[¶ 5] At 1:30 p.m., after other officers had arrived, LaRocque pulled Torkelsen over and instructed him to put his hands where he could see them and slowly exit the vehicle. Torkelsen complied with the orders given and LaRocque told him he was wanted for questioning and would be handcuffed for his own safety. Torkelsen was cooperative and was transported about 28 miles to Cando for questioning. The pickup was left at the scene of the stop. Torkelsen's handcuffs were removed upon his arrival at the Towner County Sheriff's office. Testing revealed Torkelsen was not under the influence of alcohol. Torkelsen was given Miranda warnings and questioned. During the interrogation, Torkelsen allegedly consented to a search of his vehicle and trailer, which revealed incriminating evidence. Torkelsen was formally arrested and taken to the Lake Region Correctional Center at 11:30 p.m. that evening.

[¶ 6] The body found burning in the ditch was ultimately identified as that of Rebecca Flaa, and Torkelsen was charged with her murder. Shortly before trial, Torkelsen moved to dismiss or suppress the evidence on Fourth Amendment grounds. The district court denied Torkelsen's motion, and he entered an Alford conditional guilty plea under North Carolina v. Alford, 400 U.S. 25, 91 S.Ct. 160, 27 L.Ed.2d 162 (1970), and N.D.R.Crim.P. 11(a)(2), reserving the right to appeal the district court's denial of his suppression motion. Torkelsen was sentenced to 50 years in prison, with thirty years suspended.

II

[¶ 7] Torkelsen argues the district court erred in denying his motion to suppress the evidence.

[¶ 8] We apply a deferential standard of review when reviewing a district court decision on a motion to suppress:

We will defer to a trial court's findings of fact in the disposition of a motion to suppress. Conflicts in testimony will be resolved in favor of affirmance, as we recognize the trial court is in a superior position to assess credibility of witnesses and weigh the evidence. Generally, a trial court's decision to deny a motion to suppress will not be reversed if there is sufficient competent evidence capable of supporting the trial court's findings, and if its decision is not contrary to the manifest weight of the evidence.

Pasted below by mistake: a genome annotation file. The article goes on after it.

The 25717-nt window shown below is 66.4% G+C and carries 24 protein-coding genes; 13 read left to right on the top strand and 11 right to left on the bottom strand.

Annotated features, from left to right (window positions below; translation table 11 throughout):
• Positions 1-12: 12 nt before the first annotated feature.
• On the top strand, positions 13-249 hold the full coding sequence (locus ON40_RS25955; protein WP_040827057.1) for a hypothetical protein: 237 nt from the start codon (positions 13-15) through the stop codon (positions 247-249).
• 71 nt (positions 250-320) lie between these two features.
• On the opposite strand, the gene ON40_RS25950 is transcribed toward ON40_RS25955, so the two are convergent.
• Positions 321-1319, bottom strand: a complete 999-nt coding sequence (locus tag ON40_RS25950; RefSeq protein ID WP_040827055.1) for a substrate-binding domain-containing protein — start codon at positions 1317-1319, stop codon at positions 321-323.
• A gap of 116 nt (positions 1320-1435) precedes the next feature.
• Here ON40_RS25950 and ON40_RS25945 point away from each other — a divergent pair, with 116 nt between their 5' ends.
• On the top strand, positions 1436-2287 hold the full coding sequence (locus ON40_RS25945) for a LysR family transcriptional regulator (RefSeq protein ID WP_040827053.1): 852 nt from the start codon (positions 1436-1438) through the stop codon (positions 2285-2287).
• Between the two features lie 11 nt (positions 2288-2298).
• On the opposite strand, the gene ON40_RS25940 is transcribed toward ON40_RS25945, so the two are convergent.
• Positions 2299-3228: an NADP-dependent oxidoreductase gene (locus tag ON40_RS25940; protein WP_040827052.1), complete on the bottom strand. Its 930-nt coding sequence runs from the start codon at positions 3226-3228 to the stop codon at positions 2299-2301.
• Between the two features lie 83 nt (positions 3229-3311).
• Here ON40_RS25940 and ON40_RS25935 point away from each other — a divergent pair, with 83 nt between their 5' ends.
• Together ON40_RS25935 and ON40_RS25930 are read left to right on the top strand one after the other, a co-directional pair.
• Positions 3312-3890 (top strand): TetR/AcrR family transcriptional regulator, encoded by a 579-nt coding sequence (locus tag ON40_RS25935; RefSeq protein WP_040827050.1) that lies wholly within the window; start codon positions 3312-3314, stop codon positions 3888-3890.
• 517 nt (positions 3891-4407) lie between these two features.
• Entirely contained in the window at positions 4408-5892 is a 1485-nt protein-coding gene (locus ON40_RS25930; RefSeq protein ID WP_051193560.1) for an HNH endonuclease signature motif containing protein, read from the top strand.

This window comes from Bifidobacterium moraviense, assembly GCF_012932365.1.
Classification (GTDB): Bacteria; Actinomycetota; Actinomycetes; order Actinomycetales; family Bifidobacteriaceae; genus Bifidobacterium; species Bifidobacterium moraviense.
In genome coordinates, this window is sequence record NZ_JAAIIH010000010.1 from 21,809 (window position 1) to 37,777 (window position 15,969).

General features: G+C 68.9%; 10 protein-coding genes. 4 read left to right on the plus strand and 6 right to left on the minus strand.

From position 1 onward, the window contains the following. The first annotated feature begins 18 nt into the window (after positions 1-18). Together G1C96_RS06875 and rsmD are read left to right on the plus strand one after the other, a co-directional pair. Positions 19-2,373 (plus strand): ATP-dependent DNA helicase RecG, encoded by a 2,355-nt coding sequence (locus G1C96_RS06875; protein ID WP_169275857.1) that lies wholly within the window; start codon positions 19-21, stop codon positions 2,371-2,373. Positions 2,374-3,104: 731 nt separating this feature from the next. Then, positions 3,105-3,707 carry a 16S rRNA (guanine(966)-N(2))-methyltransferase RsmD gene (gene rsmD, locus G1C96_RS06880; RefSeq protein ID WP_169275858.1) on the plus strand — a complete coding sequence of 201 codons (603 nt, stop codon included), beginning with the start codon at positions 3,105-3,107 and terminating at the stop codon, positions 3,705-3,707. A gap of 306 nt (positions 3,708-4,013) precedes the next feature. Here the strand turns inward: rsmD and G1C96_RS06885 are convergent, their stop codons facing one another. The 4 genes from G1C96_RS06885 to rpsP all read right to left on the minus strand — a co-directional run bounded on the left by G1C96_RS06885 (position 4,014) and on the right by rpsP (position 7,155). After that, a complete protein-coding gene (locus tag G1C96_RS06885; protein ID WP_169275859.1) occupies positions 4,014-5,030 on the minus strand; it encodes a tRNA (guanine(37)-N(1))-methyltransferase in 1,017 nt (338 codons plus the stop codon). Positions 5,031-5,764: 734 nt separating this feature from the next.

State v. Seglen, 2005 ND 124, ¶ 5, 700 N.W.2d 702 (quoting State v. Heitzmann, 2001 ND 136, ¶ 8, 632 N.W.2d 1). Questions of law are fully reviewable. Id.

[¶ 9] The district court ruled the initial stop of Torkelsen's vehicle was valid, not based on the suspicion that he had committed a traffic violation, but because the law enforcement officers had a reasonable and articulable suspicion that Torkelsen had committed a homicide. The court rejected Torkelsen's argument that he was arrested at the time of the initial stop because the officers placed him in handcuffs when they transported him to the sheriff's office in Cando. The court ruled that although this constituted a seizure for Fourth Amendment purposes, the seizure was reasonable given the "safety and security interests involved with [the] serious nature of the crime charged and the fact that [Torkelsen] was seen leaving the place where the body was found." The court pointed out that it "was not asked to decide nor did it decide the issues of consensual search, authorization for a probationary search, and inevitable discovery of the evidence."